Beyond Violence 

Humanitarian Aid as Conflict Commodity; How Food can Fuel Fighting

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It is one of the most prominent principles prevailing in the humanitarian sector since its foundation in the second half of the 19th century: the moral obligation to help those in need. Throughout history, this ambition of doing good has served as a justification for intervening in armed conflicts worldwide, whether to treat the wounded or feed the hungry. Apparently, if your mission is to save lives, no questions are asked as to what impact you really have on the ground. However, there are numerous examples of this impact actually being very different from what was initially intended.

One of the major examples of aid going wrong is the genocide in Rwanda in 1994. Among the millions of refugees flooding over the border into Zaire were the very instigators and perpetrators of the killings. The refugee camps popping up around the city of Goma were a safe haven for the Hutu militias; a place where they could recuperate and reorganize. The aid agencies operating in the camps allowed them to reinforce themselves both in number and in strength; all in order to strike back. With the militias pulling the strings, there was little that aid agencies could do to prevent food rations and medical equipment from being intercepted, stolen and redistributed. In sum, the humanitarian organizations at work in Goma were ‘feeding the killers’.

History has presented us with many more examples of aid being corrupted by local actors. Somalia and Afghanistan are perhaps the most prominent examples of this. Estimates of aid diversion for both these countries during the heights of conflict and refugee crisis averaged 50%. With numbers like these, it is difficult to justify humanitarian assistance as an indispensable instrument for improving an emergency situation. In fact, over the years, an academic trend has emerged investigating the abuse of aid supplies and the consequences it has on the situation of armed conflict it is delivered into, all with the conclusion that it might not be worth it.

Many scholars have acknowledged the potential of humanitarian aid to have adverse effects. It can, for instance, sustain “war economy” and, with that, exacerbate and prolong conflict. The pioneer of this argument is Mary B. Anderson", who explains how aid goods hold both economic and political value. The parties to a conflict need this economic and political power in order to pursue their conflict-related goals. As a result, a competition for aid resources emerges, one manifestation of which is the diversion of aidgoods. Eventually, when controlled by unintended recipients, the diverted resources can directly and indirectly fund and prolong conflict. Obviously, in such a case, the most vulnerable people, who arethe intended recipients of the aid, are deprived of these valuable goods.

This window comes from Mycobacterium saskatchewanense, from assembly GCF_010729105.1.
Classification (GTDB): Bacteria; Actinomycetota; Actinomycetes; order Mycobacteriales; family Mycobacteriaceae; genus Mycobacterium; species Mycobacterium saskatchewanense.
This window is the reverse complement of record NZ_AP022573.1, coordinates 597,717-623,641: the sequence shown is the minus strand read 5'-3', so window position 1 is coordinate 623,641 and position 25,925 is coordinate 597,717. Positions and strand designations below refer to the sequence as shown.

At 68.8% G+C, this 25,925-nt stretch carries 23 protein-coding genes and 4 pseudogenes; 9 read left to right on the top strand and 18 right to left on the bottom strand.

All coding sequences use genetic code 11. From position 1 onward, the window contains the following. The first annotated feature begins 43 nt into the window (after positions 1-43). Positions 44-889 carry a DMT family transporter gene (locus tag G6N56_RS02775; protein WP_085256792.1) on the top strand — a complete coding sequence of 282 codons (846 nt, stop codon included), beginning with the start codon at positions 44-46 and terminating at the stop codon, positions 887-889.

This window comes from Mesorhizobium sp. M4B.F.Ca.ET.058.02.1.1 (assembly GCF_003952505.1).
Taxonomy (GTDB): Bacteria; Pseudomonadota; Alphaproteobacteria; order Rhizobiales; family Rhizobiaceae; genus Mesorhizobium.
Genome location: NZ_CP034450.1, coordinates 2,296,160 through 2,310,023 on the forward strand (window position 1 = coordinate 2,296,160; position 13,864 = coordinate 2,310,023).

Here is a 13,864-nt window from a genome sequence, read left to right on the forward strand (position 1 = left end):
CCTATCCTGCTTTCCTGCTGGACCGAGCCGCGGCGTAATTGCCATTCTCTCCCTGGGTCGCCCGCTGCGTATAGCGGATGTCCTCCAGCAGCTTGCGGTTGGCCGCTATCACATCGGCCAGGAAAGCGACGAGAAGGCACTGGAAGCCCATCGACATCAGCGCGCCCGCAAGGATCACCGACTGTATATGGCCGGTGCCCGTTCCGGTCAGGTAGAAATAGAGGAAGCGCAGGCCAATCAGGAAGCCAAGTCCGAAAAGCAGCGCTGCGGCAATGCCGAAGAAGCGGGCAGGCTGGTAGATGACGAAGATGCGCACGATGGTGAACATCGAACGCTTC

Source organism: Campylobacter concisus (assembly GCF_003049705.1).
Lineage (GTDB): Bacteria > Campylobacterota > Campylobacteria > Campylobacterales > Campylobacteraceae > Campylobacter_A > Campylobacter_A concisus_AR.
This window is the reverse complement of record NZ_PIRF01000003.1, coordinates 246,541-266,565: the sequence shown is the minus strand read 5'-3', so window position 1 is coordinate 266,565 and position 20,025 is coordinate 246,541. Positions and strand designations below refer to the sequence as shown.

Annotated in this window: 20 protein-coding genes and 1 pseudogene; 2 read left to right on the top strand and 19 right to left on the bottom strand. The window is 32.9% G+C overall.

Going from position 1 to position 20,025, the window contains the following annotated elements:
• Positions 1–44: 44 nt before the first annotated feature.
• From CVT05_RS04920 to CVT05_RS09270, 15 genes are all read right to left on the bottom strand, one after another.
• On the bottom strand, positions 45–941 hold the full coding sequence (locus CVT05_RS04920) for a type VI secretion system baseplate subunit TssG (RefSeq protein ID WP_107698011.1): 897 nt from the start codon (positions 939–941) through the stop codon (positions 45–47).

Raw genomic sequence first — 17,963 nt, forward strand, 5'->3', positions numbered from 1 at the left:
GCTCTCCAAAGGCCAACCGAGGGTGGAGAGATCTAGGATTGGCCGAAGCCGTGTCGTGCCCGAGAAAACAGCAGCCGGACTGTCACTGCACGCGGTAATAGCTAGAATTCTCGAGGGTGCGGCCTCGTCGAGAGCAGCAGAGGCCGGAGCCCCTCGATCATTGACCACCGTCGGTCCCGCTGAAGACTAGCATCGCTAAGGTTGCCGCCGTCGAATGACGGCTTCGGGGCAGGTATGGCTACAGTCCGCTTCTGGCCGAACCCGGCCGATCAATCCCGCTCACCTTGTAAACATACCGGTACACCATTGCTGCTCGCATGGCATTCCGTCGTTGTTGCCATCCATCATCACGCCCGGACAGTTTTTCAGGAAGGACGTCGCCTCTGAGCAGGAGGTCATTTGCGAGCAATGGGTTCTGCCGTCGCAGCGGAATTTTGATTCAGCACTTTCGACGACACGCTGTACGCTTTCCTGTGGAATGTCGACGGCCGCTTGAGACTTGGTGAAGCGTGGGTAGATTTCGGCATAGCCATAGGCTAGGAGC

Some practical examples of the diversion of aid that humanitarian organizations risk include the looting of aid convoys, the raiding of warehouses, the skimming off of rations during transport and distribution, the unfair redistribution of goods, the extortion and taxation of the refugee population, and the bribery of aid workers at checkpoints. Populations that qualify for humanitarian assistance usually do not find themselves in a situation of democratic government. Instead, effective control over the territory is the key factor determining an actor’s power. Being able to exert such control puts warlords, rebel leaders and other local actors into a position where they can act with impunity and, therefore, to divert aid away from intended beneficiaries and into their own pockets without facing justice for their actions.

In this case, is all emergency relief rendered counterproductive and even undesirable due to the risk of humanitarian aid being diverted? Not necessarily. However, it is important to realize that, however good the intentions, assisting those affected by armed conflict can actually do more harm than good. Contrary to popular belief, upholding the humanitarian principles does not automatically mean the aid is delivered well. Aid agencies can do their part by being aware of the fact that the delivery of aid can never exist in a neutral and impartial vacuum. However, one aid agency standing up against abuse is not enough. With another organization ready to take the place of those with the courage to refuse to fuel the conflict, humanitarian aid will not cease to be a conflict commodity. A consolidated policy on aid abuse by the entire humanitarian community combined with the exit strategies to reinforce this policy will be the only thing preventing humanitarian efforts to reinforce armed conflict any longer.

Written by A. Hooijer and published on 26-January-2015

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